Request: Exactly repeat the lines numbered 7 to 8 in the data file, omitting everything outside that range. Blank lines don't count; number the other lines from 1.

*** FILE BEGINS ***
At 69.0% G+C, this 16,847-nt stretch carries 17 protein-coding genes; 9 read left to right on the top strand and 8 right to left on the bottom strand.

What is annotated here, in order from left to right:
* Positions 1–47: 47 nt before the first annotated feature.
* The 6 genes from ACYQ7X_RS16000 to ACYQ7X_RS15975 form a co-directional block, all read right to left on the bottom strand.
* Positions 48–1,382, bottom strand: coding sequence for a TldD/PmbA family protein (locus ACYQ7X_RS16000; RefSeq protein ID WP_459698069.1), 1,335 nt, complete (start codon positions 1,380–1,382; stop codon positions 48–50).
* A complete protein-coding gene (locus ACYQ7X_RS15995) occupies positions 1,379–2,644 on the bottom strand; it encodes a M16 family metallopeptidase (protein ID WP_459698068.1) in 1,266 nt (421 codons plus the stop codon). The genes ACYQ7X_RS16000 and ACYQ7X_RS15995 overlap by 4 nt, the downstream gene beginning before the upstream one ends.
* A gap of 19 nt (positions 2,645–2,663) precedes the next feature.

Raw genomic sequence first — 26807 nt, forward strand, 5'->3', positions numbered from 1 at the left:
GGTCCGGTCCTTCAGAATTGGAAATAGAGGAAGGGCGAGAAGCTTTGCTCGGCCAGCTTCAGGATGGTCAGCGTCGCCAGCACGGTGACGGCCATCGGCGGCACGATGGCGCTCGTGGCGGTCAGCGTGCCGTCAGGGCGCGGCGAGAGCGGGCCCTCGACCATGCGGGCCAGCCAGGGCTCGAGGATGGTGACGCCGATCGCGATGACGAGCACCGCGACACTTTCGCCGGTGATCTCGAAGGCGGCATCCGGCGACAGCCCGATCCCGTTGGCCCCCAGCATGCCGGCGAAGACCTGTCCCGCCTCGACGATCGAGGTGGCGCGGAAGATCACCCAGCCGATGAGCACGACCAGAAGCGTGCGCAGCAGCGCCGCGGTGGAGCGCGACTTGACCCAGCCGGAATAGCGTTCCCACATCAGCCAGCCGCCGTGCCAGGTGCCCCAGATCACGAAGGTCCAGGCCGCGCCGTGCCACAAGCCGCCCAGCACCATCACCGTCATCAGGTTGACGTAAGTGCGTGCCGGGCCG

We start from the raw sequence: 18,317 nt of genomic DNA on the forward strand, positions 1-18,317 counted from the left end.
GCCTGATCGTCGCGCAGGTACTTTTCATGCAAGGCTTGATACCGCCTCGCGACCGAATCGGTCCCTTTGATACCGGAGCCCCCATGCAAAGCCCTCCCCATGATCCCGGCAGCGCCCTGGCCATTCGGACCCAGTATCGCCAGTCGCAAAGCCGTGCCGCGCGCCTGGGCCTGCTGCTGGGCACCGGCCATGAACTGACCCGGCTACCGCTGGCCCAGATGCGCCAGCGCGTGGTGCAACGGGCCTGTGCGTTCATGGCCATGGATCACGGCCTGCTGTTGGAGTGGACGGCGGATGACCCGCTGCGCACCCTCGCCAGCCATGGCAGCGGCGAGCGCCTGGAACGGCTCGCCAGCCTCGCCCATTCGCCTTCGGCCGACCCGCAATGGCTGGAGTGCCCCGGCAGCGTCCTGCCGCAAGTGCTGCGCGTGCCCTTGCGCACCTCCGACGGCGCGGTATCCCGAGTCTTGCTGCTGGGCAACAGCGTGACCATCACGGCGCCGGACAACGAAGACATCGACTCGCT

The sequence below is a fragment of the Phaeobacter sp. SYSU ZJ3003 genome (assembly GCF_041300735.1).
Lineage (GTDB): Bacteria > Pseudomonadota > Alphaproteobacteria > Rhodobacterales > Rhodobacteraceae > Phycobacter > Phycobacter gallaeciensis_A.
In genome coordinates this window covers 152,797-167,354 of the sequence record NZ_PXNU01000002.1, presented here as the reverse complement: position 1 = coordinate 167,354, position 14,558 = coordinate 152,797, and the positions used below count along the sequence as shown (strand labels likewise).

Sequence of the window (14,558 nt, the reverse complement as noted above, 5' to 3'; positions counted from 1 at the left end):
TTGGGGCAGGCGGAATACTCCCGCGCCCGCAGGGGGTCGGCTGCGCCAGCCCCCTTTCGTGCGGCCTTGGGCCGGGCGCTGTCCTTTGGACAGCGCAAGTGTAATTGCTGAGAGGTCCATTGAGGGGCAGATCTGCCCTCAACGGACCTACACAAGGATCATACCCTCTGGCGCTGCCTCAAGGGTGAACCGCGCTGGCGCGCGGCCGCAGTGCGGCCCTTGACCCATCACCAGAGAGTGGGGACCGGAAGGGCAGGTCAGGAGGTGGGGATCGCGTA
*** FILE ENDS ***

* A gap of 19 nt (positions 2,645–2,663) precedes the next feature.

Raw genomic sequence first — 26807 nt, forward strand, 5'->3', positions numbered from 1 at the left: